Heinz Ketchup Old To New

When you think of ketchup, there’s really only one brand that comes to mind: Heinz. After all it has been a staple in millions of homes around the world since 1876.

But in the 2010s, an influx of competitors entered the market offering cheaper substitutes and leading customers to question their choice of ketchup for the first time.

The initial response was one of defense, says Nina Patel, VP of North American brand communications for Kraft Heinz. “The company’s culture became apologetic [as the] advertising relied on defensive ingredient claims, traditional advertising and CPG tropes. All the swagger of Kraft Heinz’s brands, once American powerhouses, was left in the rear-view,” she explains.

It was only around 2019, when Heinz Ketchup stopped advertising around rational benefits and embraced creative marketing, that the brand was able to prove once more why it is so iconic.

Heinz decided to remind customers of the irrational love they have for the brand and reinforce the product’s cultural status. And, this year, the brand has continued to implement its successful strategy with a series of ground-breaking creative campaigns.

In June, the brand launched its first-ever global marketing campaign under the name ‘It has to be Heinz’, designed as a love song to its super fans. The 30-second ad, created by agency Wieden+Kennedy New York, shows Heinz fans pulling emergency sachets of sauce from their socks and inking themselves with ketchup-themed tattoos. The film demonstrates the brand’s well-earned place in culture, while celebrating its community of ketchup aficionados.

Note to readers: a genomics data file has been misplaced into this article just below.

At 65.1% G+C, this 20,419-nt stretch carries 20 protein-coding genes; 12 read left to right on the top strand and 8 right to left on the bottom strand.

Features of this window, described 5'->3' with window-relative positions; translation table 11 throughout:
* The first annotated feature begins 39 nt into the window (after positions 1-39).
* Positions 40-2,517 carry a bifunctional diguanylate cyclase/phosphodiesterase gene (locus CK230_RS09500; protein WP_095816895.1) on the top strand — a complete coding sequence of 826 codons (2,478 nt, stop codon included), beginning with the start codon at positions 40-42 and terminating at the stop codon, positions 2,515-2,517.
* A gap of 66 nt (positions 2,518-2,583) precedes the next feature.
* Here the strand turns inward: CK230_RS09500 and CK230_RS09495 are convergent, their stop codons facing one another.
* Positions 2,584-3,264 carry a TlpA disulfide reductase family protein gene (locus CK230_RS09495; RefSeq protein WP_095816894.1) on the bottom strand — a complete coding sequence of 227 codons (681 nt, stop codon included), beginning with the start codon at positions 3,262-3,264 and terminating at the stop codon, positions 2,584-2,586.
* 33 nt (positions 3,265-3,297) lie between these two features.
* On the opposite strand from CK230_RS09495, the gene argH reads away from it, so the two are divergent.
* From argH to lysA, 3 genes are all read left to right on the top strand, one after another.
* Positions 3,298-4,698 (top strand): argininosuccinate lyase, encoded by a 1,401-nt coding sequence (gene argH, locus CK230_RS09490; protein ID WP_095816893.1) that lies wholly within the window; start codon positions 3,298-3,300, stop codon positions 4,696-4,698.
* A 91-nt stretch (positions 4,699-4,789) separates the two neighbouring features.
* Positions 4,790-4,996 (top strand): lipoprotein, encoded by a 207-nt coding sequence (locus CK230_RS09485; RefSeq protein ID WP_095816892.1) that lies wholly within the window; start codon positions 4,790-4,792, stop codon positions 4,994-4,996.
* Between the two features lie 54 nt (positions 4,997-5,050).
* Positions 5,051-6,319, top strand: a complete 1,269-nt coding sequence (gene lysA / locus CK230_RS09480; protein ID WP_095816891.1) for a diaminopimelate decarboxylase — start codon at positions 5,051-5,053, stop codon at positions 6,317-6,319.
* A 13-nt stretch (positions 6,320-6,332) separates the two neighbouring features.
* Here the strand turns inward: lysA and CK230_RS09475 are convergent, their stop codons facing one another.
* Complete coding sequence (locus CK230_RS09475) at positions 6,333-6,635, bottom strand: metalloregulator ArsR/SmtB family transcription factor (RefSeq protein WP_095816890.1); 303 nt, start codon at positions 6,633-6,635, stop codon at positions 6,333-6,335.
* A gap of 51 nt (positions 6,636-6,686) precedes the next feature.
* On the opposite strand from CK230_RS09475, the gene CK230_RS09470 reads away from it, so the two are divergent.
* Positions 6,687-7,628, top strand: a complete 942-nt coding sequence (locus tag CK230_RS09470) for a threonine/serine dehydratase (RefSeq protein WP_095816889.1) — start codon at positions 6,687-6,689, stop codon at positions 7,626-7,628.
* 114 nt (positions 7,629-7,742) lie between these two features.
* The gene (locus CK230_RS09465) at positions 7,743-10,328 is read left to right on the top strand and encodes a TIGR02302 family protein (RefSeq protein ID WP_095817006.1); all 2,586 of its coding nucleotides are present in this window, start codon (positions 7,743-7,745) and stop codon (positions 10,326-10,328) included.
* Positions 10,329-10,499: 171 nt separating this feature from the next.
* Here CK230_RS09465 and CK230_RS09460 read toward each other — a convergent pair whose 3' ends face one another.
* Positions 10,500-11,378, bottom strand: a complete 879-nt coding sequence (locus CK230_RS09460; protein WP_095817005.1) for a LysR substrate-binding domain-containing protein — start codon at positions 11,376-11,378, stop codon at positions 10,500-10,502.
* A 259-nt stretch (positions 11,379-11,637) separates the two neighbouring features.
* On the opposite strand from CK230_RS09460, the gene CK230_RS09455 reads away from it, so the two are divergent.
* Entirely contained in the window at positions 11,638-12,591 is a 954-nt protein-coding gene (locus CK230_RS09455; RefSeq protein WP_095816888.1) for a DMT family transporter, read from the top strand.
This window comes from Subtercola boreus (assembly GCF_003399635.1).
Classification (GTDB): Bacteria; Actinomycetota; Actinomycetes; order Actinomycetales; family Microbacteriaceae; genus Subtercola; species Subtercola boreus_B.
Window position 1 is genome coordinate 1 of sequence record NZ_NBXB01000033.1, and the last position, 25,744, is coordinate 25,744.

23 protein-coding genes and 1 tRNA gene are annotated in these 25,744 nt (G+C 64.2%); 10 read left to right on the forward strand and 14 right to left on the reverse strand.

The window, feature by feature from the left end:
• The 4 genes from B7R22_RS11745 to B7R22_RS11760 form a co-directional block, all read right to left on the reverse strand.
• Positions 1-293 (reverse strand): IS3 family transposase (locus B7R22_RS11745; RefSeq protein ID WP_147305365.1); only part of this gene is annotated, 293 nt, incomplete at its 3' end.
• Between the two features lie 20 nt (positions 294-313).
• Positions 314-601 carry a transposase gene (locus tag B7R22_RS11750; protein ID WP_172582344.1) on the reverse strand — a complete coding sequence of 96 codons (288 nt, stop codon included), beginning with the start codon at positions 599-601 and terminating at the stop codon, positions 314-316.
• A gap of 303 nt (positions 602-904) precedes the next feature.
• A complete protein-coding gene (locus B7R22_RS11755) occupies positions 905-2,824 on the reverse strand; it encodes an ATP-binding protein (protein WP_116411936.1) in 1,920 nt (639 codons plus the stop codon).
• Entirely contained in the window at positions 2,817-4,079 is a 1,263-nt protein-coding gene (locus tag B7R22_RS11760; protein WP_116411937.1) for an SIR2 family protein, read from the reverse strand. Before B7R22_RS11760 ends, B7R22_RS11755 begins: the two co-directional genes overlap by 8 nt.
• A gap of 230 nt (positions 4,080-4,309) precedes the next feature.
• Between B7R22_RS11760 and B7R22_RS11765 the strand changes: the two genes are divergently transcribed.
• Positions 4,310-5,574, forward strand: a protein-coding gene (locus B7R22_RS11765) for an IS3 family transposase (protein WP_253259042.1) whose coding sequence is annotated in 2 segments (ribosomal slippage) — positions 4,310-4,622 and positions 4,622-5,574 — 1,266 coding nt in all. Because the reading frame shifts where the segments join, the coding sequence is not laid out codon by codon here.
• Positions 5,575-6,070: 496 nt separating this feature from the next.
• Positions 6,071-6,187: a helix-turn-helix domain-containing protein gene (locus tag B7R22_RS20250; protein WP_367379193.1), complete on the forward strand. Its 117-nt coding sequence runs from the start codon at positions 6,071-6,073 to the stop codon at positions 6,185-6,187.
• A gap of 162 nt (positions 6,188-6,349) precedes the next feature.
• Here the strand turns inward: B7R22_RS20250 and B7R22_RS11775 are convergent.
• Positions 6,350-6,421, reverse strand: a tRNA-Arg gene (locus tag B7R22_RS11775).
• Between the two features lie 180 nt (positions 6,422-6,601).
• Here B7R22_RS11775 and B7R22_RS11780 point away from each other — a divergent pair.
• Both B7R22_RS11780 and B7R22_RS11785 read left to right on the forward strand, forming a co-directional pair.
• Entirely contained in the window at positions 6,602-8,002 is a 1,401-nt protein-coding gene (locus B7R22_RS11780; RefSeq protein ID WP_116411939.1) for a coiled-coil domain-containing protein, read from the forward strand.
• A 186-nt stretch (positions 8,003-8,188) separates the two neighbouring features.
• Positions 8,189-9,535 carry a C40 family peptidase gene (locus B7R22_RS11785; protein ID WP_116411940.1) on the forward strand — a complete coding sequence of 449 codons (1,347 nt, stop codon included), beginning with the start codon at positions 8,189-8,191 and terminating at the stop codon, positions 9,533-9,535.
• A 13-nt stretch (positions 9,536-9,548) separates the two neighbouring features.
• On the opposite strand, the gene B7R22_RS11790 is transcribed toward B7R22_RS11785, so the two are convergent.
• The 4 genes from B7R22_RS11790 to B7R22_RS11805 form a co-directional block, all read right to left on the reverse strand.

For Heinz, its relationship with its fans is one of give and take. Some campaigns have weaponised its community to further spread the ‘It has to be Heinz’ message. According to Heinz, three out of four North Americans prefer Heinz Ketchup – which is why some restaurants refill Heinz branded ketchup bottles with cheaper substitutes and attempt to pass them off as the real thing. To capitalise on this insight and correct this illicit behaviour, Heinz and agency Rethink created ‘Ketchup Fraud’, a series of voyeuristic ads showing restaurant workers caught in the act of refilling bottles.

Heinz then encouraged its fans on social media to name and shame offending locations – sweetening the deal by sending those places a free pallet of the real stuff. Not only does this work help protect Heinz’s all important supply chain and justify its price premium, it signals that nothing but OG Heinz will do.

Time and again, Heinz has asserted its dominance by focusing on its popularity and quality, but it is also skilled at breaking into culture to earn attention. So, in September, when everyone was talking about Taylor Swift’s appearance at a Kansas City Chiefs game with the mother of her rumoured beau, football player Travis Kelce, Heinz found a way to insert itself into the conversation.

When a photo showed up on Twitter depicting Swift at the game ‘eating a piece of chicken with ketchup and seemingly ranch’, Heinz Ketchup spotted an opportunity to hijack interest around the singer’s love life.

Together with agency Rethink, Heinz rebranded its already existing Kranch (ketchup and ranch hybrid) into Ketchup and Seemingly Ranch – giving away 100 limited-edition bottles of the meme sauce to fans. The campaign reportedly received 4.72 billion impressions and 99% positive/neutral sentiment rate.

By embracing its fans and finding moments to pop in culture, Heinz ketchup is now red hot in more ways than one. We don’t know what the brand has in store for 2024, but there’s no question that its creatively exceptional marketing has sent a clear message: when it comes to ketchup, it has to be Heinz.